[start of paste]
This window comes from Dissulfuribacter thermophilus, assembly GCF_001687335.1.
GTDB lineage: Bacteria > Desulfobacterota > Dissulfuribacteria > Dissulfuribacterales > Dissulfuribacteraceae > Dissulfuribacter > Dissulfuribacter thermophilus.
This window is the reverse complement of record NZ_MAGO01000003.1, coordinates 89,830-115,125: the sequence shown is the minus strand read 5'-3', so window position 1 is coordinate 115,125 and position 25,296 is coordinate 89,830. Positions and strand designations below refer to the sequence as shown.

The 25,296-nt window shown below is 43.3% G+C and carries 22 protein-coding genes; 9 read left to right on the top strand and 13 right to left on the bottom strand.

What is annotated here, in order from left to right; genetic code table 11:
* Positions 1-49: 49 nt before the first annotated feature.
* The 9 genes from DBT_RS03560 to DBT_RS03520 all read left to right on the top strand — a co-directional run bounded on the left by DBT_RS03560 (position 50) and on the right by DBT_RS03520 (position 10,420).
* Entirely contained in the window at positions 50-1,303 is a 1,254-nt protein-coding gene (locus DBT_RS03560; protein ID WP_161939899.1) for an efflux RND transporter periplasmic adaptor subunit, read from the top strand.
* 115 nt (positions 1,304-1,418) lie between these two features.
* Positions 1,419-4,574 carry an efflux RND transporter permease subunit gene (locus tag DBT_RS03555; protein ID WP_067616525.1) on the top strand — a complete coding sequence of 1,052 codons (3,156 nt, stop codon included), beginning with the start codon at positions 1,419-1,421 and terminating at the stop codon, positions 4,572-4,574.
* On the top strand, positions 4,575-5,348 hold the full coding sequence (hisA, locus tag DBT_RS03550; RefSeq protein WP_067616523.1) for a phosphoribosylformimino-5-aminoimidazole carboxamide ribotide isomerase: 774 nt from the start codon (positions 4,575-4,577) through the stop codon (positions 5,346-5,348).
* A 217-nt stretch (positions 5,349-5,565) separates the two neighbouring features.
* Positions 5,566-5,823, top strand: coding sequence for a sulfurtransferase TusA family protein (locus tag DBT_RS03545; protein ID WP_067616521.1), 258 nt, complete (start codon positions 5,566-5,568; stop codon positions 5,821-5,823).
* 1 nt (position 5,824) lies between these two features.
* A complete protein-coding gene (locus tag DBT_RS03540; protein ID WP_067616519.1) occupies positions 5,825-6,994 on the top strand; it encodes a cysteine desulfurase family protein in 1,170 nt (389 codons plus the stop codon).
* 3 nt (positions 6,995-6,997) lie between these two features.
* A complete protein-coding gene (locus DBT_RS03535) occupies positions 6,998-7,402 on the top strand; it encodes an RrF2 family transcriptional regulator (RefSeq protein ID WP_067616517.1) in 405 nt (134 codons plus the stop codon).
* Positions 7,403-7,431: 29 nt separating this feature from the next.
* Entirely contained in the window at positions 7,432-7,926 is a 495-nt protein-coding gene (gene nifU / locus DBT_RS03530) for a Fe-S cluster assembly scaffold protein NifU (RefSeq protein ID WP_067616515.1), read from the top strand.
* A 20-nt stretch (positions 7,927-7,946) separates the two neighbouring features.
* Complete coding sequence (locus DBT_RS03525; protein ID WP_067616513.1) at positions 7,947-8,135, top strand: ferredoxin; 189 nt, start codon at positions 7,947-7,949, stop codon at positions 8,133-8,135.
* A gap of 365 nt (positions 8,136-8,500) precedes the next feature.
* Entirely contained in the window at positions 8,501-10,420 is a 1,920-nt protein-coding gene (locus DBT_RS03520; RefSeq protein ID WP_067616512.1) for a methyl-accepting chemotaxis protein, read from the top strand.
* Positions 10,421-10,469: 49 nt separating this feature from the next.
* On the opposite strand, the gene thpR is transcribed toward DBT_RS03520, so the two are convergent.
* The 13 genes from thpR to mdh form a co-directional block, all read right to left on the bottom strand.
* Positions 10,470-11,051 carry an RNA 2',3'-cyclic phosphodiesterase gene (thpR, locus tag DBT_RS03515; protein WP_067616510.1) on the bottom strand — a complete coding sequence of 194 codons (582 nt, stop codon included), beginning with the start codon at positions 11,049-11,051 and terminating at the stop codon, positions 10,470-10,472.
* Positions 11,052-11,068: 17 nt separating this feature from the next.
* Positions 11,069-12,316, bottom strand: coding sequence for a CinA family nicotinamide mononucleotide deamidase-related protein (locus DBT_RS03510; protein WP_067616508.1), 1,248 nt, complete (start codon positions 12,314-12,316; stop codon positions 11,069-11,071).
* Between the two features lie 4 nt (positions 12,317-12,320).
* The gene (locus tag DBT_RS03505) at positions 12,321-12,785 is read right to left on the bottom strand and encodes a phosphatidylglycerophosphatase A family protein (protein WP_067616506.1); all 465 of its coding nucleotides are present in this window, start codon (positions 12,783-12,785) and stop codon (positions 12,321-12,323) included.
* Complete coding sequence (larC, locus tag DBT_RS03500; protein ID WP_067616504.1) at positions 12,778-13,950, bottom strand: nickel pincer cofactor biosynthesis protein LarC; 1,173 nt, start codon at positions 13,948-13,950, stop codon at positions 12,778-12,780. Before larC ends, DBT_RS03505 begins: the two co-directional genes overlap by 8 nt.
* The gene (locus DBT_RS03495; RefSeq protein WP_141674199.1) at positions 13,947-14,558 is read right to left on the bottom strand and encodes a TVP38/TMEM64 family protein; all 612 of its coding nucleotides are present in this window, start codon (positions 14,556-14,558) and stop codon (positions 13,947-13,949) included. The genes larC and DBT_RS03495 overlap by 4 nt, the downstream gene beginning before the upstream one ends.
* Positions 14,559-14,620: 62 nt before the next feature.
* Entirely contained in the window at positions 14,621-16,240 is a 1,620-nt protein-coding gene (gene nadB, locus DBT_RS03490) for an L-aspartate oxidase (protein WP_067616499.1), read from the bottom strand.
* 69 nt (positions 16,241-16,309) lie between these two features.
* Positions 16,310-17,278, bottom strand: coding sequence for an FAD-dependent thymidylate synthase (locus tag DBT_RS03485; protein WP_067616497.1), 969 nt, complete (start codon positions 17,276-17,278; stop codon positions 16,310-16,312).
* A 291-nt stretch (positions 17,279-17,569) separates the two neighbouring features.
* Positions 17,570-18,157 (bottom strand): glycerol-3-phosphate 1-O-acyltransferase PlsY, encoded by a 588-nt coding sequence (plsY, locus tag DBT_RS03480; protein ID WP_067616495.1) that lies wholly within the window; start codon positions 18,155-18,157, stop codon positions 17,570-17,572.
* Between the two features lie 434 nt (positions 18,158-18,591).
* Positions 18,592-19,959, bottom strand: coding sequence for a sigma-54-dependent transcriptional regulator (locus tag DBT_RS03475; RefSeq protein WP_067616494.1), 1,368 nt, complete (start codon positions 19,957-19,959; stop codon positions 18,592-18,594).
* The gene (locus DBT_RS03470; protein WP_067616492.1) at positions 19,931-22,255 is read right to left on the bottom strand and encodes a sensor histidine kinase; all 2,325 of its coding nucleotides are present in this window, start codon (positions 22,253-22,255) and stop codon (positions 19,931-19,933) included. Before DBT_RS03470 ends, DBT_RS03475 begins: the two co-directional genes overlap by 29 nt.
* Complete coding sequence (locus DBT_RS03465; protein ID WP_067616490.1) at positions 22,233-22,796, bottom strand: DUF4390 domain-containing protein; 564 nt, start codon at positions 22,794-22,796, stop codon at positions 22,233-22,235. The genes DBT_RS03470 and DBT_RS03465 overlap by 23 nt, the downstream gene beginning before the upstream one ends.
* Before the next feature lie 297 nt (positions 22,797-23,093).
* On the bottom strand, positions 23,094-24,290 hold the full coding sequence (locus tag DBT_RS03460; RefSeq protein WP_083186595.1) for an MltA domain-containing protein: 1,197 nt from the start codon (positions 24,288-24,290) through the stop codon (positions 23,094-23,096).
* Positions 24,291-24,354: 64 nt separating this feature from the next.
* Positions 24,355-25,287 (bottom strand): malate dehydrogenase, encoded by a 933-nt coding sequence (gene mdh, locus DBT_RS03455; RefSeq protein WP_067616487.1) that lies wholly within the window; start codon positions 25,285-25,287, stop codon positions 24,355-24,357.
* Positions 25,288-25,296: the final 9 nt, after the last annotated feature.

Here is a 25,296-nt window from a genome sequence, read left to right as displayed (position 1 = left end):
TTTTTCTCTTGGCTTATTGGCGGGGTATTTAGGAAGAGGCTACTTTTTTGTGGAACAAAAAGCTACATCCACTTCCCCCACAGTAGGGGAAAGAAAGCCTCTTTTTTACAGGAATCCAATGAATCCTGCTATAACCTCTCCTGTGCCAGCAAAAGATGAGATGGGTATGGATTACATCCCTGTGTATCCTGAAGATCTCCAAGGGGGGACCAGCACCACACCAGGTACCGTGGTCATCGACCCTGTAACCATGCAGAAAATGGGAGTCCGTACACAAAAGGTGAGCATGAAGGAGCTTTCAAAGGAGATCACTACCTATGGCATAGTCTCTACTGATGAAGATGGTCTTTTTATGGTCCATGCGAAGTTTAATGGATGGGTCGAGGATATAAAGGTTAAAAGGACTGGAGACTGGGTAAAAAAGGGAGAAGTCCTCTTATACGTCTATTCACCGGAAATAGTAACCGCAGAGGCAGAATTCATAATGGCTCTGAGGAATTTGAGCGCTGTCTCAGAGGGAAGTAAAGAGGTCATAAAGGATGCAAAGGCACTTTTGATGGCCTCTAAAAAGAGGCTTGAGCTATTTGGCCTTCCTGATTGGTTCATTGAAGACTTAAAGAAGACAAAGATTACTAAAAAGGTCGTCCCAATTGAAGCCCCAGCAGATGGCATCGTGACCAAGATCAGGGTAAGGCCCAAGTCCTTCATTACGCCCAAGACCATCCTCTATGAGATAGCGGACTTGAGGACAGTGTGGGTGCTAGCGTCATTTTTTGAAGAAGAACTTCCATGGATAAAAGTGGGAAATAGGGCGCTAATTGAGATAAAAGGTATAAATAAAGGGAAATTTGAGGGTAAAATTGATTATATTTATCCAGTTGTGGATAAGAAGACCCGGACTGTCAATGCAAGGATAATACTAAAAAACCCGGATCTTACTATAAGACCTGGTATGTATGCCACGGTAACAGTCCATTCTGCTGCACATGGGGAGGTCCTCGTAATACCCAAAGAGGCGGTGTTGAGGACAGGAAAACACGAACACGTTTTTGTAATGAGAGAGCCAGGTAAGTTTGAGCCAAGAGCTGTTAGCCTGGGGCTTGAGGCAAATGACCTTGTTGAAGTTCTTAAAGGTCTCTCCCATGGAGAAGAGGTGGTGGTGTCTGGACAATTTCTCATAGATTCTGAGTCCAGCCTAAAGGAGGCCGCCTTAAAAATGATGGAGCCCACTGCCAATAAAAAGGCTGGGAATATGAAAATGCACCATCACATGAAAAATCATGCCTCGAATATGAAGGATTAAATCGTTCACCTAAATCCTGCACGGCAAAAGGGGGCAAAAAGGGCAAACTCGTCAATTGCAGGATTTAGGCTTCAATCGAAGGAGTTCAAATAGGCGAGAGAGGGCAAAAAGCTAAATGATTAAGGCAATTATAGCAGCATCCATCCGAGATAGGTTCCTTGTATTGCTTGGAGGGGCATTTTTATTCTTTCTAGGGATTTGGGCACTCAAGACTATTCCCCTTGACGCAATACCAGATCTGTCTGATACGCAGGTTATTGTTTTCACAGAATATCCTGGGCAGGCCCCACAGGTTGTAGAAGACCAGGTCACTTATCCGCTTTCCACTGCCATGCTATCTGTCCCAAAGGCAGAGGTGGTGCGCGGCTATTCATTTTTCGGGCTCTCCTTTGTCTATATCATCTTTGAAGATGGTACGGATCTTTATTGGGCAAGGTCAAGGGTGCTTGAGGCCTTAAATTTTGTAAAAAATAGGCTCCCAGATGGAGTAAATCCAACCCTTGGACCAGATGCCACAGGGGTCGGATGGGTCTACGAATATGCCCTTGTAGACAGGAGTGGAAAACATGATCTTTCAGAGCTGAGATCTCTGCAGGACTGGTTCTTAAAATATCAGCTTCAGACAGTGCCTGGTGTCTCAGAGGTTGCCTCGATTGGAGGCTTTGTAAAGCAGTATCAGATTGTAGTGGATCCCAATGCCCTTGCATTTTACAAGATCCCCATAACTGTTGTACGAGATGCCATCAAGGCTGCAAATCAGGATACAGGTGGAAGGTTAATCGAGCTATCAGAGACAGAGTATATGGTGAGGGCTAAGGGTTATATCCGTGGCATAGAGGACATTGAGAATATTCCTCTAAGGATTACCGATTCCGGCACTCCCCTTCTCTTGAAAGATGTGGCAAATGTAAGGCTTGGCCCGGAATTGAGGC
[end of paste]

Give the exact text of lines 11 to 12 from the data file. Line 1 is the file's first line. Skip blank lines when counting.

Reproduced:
* On the top strand, positions 4,575-5,348 hold the full coding sequence (hisA, locus tag DBT_RS03550; RefSeq protein WP_067616523.1) for a phosphoribosylformimino-5-aminoimidazole carboxamide ribotide isomerase: 774 nt from the start codon (positions 4,575-4,577) through the stop codon (positions 5,346-5,348).
* A 217-nt stretch (positions 5,349-5,565) separates the two neighbouring features.